global aid have flourished. . The immediate cause of the global depression was a structurally flawed and mismanaged international gold standard. . For a variety of reasons, including the Federal Reserve`s desire to contain the United States. A stock market boom, monetary policy in several major countries became contractionary in the late 1920s – a contraction that was transmitted by the gold standard around the world. What was initially a light deflationary process began to snowball when the banking and monetary crisis of 1931 triggered an international “gold rush.” The sterilization of gold inflows by surplus countries [the United States and France], the substitution of foreign exchange reserves by gold, and rushes to commercial banks led to an increase in the gold support of the currency and, consequently, to a sharp involuntary decline in the national money supply. Monetary contractions, in turn, were strongly linked to lower prices, output and employment. Effective international cooperation could, in principle, have enabled global monetary expansion despite the constraints of the gold standard, but disputes over reparations and war debts during World War I, as well as the insularity and inexperience of the Federal Reserve, prevented this outcome, among other things. As a result, individual countries could only escape the deflationary vortex by unilaterally abandoning the gold standard and restoring domestic monetary stability, a process that dragged on and without coordination until the France and other gold-block countries finally left gold in 1936.
—Great Depression, B. Bernanke The IMF was not designed to print money and influence economies with the help of monetary policy. To prepare for the rebuilding of the international economic system while World War II was still raging, 730 delegates from the 44 Allied countries gathered at the Mount Washington Hotel in Bretton Woods, New Hampshire, USA, for the United Nations Monetary and Financial Conference, also known as the Bretton Woods Conference. Delegates deliberated from 1 to 22 July 1944 and signed the Bretton Woods Agreement on the last day. With the establishment of a system of rules, institutions, and procedures to regulate the international monetary system, these agreements created the IMF and the International Bank for Reconstruction and Development (IBRD), now part of the World Bank Group. The United States, which controlled two-thirds of the world`s gold, insisted that the Bretton Woods system be based on both gold and the U.S. dollar. Soviet representatives attended the conference, but later refused to ratify the final agreements, claiming that the institutions they created were “branches of Wall Street.”  These organizations began their work in 1945 after a sufficient number of countries had ratified the Convention. A devastated Britain had little choice. Two world wars had destroyed the country`s main industries, which paid to import half of the country`s food and almost all its raw materials except coal. The British had no choice but to ask for help. It was only when the United States signed an agreement on December 6, 1945, to provide Britain with $4.4 billion in aid, that the British Parliament ratified the Bretton Woods Accords (which took place later in December 1945).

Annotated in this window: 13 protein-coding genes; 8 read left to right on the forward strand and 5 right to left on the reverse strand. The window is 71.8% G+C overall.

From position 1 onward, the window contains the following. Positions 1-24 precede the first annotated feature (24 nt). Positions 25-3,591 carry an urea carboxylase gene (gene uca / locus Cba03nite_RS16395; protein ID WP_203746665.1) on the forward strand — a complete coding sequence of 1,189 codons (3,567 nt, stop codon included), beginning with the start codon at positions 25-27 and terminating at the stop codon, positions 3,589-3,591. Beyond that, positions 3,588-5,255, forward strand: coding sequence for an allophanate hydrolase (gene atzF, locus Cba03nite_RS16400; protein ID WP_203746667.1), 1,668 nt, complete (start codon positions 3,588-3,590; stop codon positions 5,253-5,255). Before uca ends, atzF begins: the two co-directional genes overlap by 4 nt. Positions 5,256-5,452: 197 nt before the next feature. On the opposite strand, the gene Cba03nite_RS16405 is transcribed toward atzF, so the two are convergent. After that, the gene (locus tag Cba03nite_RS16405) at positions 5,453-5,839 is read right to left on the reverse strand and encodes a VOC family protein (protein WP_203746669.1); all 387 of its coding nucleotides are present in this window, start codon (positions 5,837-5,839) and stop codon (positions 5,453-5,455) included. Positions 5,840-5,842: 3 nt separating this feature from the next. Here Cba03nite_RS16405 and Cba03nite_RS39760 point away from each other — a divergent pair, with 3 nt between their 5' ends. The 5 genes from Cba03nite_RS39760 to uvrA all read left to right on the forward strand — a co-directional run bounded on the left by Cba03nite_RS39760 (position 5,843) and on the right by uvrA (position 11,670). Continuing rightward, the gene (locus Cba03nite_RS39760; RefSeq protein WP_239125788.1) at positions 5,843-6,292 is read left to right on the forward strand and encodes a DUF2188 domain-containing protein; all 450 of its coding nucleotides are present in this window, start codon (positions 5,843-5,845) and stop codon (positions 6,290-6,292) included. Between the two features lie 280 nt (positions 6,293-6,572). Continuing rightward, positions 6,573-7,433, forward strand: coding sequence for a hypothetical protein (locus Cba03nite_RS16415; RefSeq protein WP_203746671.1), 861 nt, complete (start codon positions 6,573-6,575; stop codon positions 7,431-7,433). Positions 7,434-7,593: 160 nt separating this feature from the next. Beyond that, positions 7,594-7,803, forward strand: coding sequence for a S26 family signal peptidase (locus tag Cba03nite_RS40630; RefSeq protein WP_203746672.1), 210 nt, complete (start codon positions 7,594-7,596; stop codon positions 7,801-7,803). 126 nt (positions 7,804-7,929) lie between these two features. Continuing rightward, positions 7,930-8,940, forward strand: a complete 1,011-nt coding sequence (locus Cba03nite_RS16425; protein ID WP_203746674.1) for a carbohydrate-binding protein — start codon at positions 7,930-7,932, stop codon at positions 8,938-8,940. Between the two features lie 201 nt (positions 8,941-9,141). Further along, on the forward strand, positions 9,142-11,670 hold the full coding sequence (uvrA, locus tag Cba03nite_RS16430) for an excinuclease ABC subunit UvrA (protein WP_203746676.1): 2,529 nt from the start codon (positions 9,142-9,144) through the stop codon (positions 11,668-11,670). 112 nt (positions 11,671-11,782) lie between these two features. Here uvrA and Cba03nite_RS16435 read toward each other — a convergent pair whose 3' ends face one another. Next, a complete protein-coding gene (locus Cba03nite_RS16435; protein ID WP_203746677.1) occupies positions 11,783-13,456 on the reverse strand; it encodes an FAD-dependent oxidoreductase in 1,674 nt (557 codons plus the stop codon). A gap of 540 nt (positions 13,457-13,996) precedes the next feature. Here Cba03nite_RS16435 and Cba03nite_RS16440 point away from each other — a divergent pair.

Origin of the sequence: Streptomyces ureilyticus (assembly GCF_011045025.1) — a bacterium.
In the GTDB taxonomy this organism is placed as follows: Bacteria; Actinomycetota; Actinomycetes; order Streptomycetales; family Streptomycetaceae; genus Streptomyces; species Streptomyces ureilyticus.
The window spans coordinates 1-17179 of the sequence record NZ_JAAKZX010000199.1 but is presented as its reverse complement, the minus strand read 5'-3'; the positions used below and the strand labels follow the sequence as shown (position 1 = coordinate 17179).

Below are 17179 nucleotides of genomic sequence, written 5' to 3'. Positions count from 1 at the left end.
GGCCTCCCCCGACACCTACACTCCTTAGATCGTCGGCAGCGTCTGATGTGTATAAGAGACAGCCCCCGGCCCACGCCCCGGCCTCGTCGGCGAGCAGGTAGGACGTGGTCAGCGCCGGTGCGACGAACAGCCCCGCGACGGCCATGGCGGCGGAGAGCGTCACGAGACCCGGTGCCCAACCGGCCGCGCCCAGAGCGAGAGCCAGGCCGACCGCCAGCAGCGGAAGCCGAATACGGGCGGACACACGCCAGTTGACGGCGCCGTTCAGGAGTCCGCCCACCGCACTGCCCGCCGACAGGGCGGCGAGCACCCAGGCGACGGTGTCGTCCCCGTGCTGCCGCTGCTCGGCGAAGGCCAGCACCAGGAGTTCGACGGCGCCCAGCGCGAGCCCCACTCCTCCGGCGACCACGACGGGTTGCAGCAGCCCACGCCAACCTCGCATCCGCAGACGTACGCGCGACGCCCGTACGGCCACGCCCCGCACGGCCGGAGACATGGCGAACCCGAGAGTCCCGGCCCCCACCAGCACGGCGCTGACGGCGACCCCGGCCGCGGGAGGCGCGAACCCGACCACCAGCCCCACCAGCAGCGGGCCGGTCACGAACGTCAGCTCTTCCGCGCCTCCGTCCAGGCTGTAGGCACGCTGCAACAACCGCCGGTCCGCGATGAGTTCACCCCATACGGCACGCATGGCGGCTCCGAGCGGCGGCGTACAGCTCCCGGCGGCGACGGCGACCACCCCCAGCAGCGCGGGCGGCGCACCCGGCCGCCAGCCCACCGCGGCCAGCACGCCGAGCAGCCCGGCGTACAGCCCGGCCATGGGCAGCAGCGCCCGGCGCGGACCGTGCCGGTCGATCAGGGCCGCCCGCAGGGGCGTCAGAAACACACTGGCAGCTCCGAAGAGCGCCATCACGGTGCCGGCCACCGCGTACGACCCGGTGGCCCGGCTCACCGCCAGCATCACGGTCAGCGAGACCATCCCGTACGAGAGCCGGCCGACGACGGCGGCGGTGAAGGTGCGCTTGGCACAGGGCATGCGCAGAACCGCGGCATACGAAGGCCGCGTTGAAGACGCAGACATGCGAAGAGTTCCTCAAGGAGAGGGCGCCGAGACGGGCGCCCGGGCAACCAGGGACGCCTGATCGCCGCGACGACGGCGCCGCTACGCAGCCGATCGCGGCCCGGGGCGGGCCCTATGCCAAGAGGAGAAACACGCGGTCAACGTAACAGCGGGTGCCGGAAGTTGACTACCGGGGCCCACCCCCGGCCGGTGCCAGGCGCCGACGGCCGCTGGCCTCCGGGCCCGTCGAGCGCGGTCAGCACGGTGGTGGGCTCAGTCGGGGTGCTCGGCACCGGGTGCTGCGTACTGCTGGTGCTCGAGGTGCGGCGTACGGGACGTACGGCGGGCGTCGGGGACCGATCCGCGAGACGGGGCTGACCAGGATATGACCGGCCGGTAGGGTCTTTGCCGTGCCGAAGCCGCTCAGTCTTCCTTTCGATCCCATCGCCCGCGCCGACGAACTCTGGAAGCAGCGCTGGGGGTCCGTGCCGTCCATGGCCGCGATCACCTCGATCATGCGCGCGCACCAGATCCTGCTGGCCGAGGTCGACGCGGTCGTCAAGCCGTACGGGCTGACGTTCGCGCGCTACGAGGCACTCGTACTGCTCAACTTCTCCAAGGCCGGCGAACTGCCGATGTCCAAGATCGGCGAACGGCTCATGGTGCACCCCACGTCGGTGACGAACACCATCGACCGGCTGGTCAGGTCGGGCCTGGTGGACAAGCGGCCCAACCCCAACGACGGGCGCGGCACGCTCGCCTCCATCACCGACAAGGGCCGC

Financial crises during THE TERM OF US President Richard Nixon led to the end of the Bretton Woods system. During these years, the amount of dollars held abroad exceeded the value of gold reserves held by the United States at Fort Knox and elsewhere. This undermined the premise of the deal, which was that the US could still hedge its dollars with its gold equivalent. The Bretton Woods system is a set of uniform rules and guidelines that created the framework for the creation of fixed international exchange rates. Essentially, the agreement provided for the newly created IMF to set the fixed exchange rate for currencies around the world. Each country represented took responsibility for maintaining the exchange rate, with incredibly tight margins above and below. Countries struggling to stay in the fixed exchange rate window could ask the IMF for an interest rate adjustment, which would then be the responsibility of all allied countries to comply. In July 1945, Congress passed the Bretton Woods Agreements Act, which authorized U.S. membership in the IMF and IBRD.
Both organizations were officially established on December 27, 1945. .